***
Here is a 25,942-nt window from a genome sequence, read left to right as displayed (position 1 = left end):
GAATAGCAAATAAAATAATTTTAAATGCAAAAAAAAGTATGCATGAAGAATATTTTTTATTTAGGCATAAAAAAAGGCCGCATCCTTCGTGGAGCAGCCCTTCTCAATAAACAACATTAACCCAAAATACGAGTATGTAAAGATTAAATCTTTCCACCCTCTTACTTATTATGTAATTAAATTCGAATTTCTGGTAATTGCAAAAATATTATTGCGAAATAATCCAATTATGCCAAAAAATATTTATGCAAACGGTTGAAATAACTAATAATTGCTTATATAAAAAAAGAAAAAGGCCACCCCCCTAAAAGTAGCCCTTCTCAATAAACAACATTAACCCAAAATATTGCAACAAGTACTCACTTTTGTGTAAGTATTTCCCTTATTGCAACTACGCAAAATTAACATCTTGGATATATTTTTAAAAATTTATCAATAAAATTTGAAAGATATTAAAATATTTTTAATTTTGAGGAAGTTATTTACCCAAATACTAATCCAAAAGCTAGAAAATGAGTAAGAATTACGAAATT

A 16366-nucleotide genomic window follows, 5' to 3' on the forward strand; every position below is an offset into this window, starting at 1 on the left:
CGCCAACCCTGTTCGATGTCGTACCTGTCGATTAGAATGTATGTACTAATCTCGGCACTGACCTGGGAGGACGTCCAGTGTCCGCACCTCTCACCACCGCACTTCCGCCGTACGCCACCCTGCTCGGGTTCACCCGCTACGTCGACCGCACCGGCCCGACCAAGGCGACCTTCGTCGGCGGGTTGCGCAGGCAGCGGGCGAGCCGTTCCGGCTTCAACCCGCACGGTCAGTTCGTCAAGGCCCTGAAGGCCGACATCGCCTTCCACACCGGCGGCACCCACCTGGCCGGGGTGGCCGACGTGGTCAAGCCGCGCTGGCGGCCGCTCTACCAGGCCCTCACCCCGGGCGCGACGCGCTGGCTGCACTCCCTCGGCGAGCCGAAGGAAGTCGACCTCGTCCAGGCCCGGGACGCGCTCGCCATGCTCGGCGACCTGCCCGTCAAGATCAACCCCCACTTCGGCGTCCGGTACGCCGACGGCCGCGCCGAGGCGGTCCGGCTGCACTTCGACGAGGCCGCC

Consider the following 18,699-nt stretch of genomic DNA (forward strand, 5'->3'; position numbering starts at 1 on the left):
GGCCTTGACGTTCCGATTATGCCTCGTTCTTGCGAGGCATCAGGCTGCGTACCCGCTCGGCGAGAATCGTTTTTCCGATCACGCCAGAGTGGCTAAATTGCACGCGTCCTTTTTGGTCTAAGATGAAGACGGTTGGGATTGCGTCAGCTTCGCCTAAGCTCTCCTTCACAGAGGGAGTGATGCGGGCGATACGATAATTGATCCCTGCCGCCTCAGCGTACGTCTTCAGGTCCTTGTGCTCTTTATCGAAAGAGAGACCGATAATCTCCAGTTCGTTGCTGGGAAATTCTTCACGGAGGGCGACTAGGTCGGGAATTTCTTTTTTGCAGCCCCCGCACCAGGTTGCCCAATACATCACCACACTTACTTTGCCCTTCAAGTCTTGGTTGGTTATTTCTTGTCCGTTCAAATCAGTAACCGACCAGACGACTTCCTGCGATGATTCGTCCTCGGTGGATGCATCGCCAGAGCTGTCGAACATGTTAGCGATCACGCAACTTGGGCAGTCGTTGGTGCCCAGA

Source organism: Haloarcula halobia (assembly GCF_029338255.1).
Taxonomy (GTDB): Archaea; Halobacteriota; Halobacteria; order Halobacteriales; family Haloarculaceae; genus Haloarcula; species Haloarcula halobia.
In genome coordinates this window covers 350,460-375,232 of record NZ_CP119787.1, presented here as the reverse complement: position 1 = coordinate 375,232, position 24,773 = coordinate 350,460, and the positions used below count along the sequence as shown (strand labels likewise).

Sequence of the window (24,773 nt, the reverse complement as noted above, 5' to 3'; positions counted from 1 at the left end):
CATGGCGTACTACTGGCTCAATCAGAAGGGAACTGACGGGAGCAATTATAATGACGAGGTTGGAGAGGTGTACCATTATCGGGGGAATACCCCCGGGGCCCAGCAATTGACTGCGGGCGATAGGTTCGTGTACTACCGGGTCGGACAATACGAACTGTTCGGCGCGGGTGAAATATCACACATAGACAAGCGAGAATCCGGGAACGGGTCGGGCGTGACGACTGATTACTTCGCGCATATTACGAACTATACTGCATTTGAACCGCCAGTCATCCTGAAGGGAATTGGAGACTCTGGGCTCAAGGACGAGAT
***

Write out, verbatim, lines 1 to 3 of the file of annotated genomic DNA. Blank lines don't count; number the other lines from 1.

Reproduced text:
Here is a 25,942-nt window from a genome sequence, read left to right as displayed (position 1 = left end):
GAATAGCAAATAAAATAATTTTAAATGCAAAAAAAAGTATGCATGAAGAATATTTTTTATTTAGGCATAAAAAAAGGCCGCATCCTTCGTGGAGCAGCCCTTCTCAATAAACAACATTAACCCAAAATACGAGTATGTAAAGATTAAATCTTTCCACCCTCTTACTTATTATGTAATTAAATTCGAATTTCTGGTAATTGCAAAAATATTATTGCGAAATAATCCAATTATGCCAAAAAATATTTATGCAAACGGTTGAAATAACTAATAATTGCTTATATAAAAAAAGAAAAAGGCCACCCCCCTAAAAGTAGCCCTTCTCAATAAACAACATTAACCCAAAATATTGCAACAAGTACTCACTTTTGTGTAAGTATTTCCCTTATTGCAACTACGCAAAATTAACATCTTGGATATATTTTTAAAAATTTATCAATAAAATTTGAAAGATATTAAAATATTTTTAATTTTGAGGAAGTTATTTACCCAAATACTAATCCAAAAGCTAGAAAATGAGTAAGAATTACGAAATT

A 16366-nucleotide genomic window follows, 5' to 3' on the forward strand; every position below is an offset into this window, starting at 1 on the left: